I'm Jonas Galvez, a JavaScript and Go engineer at STORED e-commerce. I started my career as an ActionScript developer 18 years ago. Since then, I've had a 10-year long affair with Python and have now returned to ECMAScript land.

I'm an eternal student of distributed systems and practitioner of minimalism.

I build and deploy my stuff with Vue, Nuxt, Go and Kubernetes nowadays.

Check out my dedicated page to my professional influences.

I am driven by purpose and cultivate a stoic attitude towards life.

The Thing About Nuxt

A little over 10 years ago, Ryan Tomayko wrote The Thing About Git, in a time where SVN was still heavily used.

Few people understood why Git was so special and I wasn't among them at the time. Ryan's article captured the essence of Git and convinced me to make the switch.

I've addressed the issue of Vue and React before. Poorly, if I might add. This Reddit thread offers a much better explanation. The same argument applies when comparing Nuxt and Next, which are based on Vue and React respectively.

In the few times I did React work, I had to spend days coming up with the perfect boilerplate and build scripts, which to me always looked inevitably bloated. I just noticed there would always be too much going on, even for the simplest application.

Remember Steve Yegge's Code's Worst Enemy piece from 2007?

"I happen to hold a hard-won minority opinion about code bases. In particular I believe, quite staunchly I might add, that the worst thing that can happen to a code base is size."

With React, I had a bloated code base starting with the boilerplate.

I tell everyone I'm a minimalist, but at the same time, I have noticed when other people tell me they're minimalists, I'm just as likely to think they're lazy and unattentive as they're concise and efficient.

I think both these kinds of minimalists exist, and it might just be to some extent, the prejudice against the former that makes React developers unimpressed by Vue's minimal API.

Or as Steve Yegge goes on to say:

I say "size" as a placeholder for a reasonably well-formed thought for which I seem to have no better word in my vocabulary. I'll have to talk around it until you can see what I mean, and perhaps provide me with a better word for it. The word "bloat" might be more accurate, since everyone knows that "bloat" is bad, but unfortunately most so-called experienced programmers do not know how to detect bloat, and they'll point at severely bloated code bases and claim they're skinny as a rail.

Nuxt is the best attempt I've seen in my entire programming career to deliver exactly that: a bloat-free codebase. I've never seen any codebase as skinny as they are with Nuxt. Not with any PHP framework. Not with Ruby on Rails. Not with any Python framework. Not with Go. Never. Nuxt's conventions were perfect for architecting every app I built with it. In an ecosystem that is known for its endless fragmentation and complexity, that's rather amazing.

A command worth a thousand configurations

If you npm install -g nuxt-edge (soon to be Nuxt 2), nuxt dev will just work in any directory. It'll look for a nuxt.config.js file, but you don't need one just yet. Just add a Vue SFC to pages/ and you have a working route:

  1. mkdir pages
  2. echo "<template><p>Hello</p></template>" > pages/index.vue
  3. nuxt dev
  4. Open http://localhost:3000/ in your browser.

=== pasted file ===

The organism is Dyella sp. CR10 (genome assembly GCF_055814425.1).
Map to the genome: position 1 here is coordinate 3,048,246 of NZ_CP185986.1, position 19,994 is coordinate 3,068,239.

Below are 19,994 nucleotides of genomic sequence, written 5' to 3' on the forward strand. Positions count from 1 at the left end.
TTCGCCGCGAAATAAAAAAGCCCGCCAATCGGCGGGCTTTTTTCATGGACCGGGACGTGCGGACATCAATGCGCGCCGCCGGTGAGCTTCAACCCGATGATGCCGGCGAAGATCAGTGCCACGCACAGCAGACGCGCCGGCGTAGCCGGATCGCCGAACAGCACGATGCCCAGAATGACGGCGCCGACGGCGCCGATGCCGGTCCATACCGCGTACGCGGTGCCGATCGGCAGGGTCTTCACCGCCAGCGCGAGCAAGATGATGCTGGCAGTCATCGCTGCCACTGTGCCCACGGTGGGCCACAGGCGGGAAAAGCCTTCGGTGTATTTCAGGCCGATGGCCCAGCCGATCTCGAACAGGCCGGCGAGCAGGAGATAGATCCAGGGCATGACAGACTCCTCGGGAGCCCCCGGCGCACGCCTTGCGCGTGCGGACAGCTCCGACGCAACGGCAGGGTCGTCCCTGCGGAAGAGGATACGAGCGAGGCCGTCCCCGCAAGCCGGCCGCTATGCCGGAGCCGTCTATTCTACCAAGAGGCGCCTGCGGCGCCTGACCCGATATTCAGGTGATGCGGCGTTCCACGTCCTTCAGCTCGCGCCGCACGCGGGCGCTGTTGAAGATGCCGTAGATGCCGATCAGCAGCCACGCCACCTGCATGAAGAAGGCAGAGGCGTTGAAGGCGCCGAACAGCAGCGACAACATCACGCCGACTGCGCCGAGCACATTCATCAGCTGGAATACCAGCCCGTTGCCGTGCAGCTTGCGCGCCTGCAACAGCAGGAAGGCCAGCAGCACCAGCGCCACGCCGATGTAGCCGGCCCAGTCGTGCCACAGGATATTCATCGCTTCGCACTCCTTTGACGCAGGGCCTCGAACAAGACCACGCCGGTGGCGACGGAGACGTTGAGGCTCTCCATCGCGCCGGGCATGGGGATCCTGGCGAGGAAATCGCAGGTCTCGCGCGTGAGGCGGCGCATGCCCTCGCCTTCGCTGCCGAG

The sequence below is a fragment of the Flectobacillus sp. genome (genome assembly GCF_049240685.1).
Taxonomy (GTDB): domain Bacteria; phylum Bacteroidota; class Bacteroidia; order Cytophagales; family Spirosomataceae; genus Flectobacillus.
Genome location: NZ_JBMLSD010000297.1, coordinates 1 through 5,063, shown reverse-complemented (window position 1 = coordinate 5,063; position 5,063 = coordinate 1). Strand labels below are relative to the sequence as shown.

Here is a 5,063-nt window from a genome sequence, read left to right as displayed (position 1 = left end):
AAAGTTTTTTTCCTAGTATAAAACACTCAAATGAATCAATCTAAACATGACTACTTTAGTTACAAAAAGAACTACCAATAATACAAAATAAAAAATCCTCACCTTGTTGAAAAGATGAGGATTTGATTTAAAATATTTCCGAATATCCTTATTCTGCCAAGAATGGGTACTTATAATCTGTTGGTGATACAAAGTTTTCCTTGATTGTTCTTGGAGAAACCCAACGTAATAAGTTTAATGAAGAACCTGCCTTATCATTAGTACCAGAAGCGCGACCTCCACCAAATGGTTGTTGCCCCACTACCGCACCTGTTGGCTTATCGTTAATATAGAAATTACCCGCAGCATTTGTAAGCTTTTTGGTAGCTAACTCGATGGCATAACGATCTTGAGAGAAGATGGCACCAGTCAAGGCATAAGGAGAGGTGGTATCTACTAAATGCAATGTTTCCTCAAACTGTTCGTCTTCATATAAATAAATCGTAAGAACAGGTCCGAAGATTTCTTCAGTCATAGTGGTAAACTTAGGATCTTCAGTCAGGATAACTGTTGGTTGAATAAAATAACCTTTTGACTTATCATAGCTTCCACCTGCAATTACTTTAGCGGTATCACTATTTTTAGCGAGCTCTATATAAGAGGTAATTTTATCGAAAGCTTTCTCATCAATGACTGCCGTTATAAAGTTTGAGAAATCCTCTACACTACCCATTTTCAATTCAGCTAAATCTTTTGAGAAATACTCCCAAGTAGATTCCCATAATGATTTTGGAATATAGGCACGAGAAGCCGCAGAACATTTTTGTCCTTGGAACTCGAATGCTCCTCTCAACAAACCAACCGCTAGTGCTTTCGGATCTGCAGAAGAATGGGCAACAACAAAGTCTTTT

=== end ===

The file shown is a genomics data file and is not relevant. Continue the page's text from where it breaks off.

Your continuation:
Of course, as your app grows, you'll need dependencies, a proper package.json file and to run npm install on your project's root directory. But the ability to start with minimal effort like this is a luxury I'll never give up.

Mad props to Clark Du for getting this to work.

The right conventions

So what are these great conventions?

Nuxt borrows some code organization ideas from Next and is already blessed with Vue's own philosophies.

  1. Your views are Vue single file components that go into pages/. You can't change the name of this directory. You can change the routes themselves, but you can't change where the files are kept. If you don't change the default behavior, the directory structure of pages/ is used to map the routes.
  1. In addition to pages/, you may add assets/, static/, middleware/, layouts/ and components/. These names are pretty much self explanatory. Assets are automatically loaded via Webpack when referenced in pages, static files are automatically served in /, middleware functions run before route changes, layouts define structure for pages and components hold the Vue components (or even Vue SFCs that compile to native Web Components) that are optionally used by pages.

Painless deployment options

There's not much else to it. Well, there is.

But this is enough to build a lot of apps elegantly and hassle-free. Want to deploy on a Node server with SSR? You get that built-in. Want to use an existing Koa or Express server? Use the Nuxt.render() middleware. Want a client-side app? Use SPA mode.

My experience with Nuxpress

Check out these other articles to see more people wax lyrical about Nuxt. I'll wrap up with my experience writing Nuxpress, the static blogging software this website is built with. My thought process with Nuxpress went like this:

  1. I need to list markdown files available before the build.
  2. Hm, nuxt.config.js gets loaded before the build.

Adds code to nuxt.config.js.

  1. I need to inject the data into my pages.

Adds code to plugins/.

  1. I need to actually load the markdown entries.

Adds code to middleware/.

  1. I need to display the markdown entries.

Adds code to pages/entry.vue.

  1. I need custom routes.

Adds code to extendRoutes() in nuxt.config.js.

The less I have to think about where and in what order code runs, the more productive I am. Nuxt's conventions have become so natural to me I rarely have to look up documentation for them.

This is why I'm now contributing to Nuxt and don't plan on replacing it as my core stack for building apps in the foreseeable future.